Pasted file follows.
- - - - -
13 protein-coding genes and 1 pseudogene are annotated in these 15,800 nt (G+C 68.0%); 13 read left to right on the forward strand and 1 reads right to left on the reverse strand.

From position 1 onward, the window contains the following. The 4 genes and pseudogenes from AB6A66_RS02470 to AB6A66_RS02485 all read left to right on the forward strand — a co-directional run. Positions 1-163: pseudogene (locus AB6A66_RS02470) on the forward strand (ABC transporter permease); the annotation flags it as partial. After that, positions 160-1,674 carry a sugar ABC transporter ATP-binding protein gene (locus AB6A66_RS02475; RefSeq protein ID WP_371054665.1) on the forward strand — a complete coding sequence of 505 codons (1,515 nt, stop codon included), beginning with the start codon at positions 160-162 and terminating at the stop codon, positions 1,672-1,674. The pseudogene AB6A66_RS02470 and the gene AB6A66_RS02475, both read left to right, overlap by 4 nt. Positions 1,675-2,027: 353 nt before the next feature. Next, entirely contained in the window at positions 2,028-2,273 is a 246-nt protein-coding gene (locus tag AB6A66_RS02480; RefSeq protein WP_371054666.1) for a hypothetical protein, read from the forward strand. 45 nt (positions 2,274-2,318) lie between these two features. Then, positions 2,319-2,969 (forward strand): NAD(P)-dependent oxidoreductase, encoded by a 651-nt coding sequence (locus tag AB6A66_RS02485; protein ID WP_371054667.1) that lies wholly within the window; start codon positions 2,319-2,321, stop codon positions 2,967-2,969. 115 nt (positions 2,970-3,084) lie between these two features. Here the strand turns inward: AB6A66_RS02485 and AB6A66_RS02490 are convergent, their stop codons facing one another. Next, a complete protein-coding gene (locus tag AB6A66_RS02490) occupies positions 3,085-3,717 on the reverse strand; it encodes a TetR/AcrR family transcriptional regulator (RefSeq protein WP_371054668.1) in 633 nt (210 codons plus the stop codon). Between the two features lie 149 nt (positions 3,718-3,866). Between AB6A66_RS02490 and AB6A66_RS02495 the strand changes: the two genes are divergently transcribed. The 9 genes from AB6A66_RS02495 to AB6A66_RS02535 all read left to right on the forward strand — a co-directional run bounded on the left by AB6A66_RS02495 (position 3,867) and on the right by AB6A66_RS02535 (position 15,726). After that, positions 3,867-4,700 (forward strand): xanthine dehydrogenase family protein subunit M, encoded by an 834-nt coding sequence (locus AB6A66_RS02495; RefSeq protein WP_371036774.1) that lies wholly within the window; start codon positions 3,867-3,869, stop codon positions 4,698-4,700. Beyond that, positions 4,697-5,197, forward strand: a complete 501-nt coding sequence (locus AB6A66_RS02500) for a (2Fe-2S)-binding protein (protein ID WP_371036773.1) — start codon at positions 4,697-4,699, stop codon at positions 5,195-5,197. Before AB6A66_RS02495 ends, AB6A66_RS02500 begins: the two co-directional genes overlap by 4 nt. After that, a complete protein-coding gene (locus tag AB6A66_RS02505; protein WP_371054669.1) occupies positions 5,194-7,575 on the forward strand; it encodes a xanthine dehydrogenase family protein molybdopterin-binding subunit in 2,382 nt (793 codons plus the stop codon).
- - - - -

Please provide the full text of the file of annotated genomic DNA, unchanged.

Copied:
13 protein-coding genes and 1 pseudogene are annotated in these 15,800 nt (G+C 68.0%); 13 read left to right on the forward strand and 1 reads right to left on the reverse strand.

From position 1 onward, the window contains the following. The 4 genes and pseudogenes from AB6A66_RS02470 to AB6A66_RS02485 all read left to right on the forward strand — a co-directional run. Positions 1-163: pseudogene (locus AB6A66_RS02470) on the forward strand (ABC transporter permease); the annotation flags it as partial. After that, positions 160-1,674 carry a sugar ABC transporter ATP-binding protein gene (locus AB6A66_RS02475; RefSeq protein ID WP_371054665.1) on the forward strand — a complete coding sequence of 505 codons (1,515 nt, stop codon included), beginning with the start codon at positions 160-162 and terminating at the stop codon, positions 1,672-1,674. The pseudogene AB6A66_RS02470 and the gene AB6A66_RS02475, both read left to right, overlap by 4 nt. Positions 1,675-2,027: 353 nt before the next feature. Next, entirely contained in the window at positions 2,028-2,273 is a 246-nt protein-coding gene (locus tag AB6A66_RS02480; RefSeq protein WP_371054666.1) for a hypothetical protein, read from the forward strand. 45 nt (positions 2,274-2,318) lie between these two features. Then, positions 2,319-2,969 (forward strand): NAD(P)-dependent oxidoreductase, encoded by a 651-nt coding sequence (locus tag AB6A66_RS02485; protein ID WP_371054667.1) that lies wholly within the window; start codon positions 2,319-2,321, stop codon positions 2,967-2,969. 115 nt (positions 2,970-3,084) lie between these two features. Here the strand turns inward: AB6A66_RS02485 and AB6A66_RS02490 are convergent, their stop codons facing one another. Next, a complete protein-coding gene (locus tag AB6A66_RS02490) occupies positions 3,085-3,717 on the reverse strand; it encodes a TetR/AcrR family transcriptional regulator (RefSeq protein WP_371054668.1) in 633 nt (210 codons plus the stop codon). Between the two features lie 149 nt (positions 3,718-3,866). Between AB6A66_RS02490 and AB6A66_RS02495 the strand changes: the two genes are divergently transcribed. The 9 genes from AB6A66_RS02495 to AB6A66_RS02535 all read left to right on the forward strand — a co-directional run bounded on the left by AB6A66_RS02495 (position 3,867) and on the right by AB6A66_RS02535 (position 15,726). After that, positions 3,867-4,700 (forward strand): xanthine dehydrogenase family protein subunit M, encoded by an 834-nt coding sequence (locus AB6A66_RS02495; RefSeq protein WP_371036774.1) that lies wholly within the window; start codon positions 3,867-3,869, stop codon positions 4,698-4,700. Beyond that, positions 4,697-5,197, forward strand: a complete 501-nt coding sequence (locus AB6A66_RS02500) for a (2Fe-2S)-binding protein (protein ID WP_371036773.1) — start codon at positions 4,697-4,699, stop codon at positions 5,195-5,197. Before AB6A66_RS02495 ends, AB6A66_RS02500 begins: the two co-directional genes overlap by 4 nt. After that, a complete protein-coding gene (locus tag AB6A66_RS02505; protein WP_371054669.1) occupies positions 5,194-7,575 on the forward strand; it encodes a xanthine dehydrogenase family protein molybdopterin-binding subunit in 2,382 nt (793 codons plus the stop codon).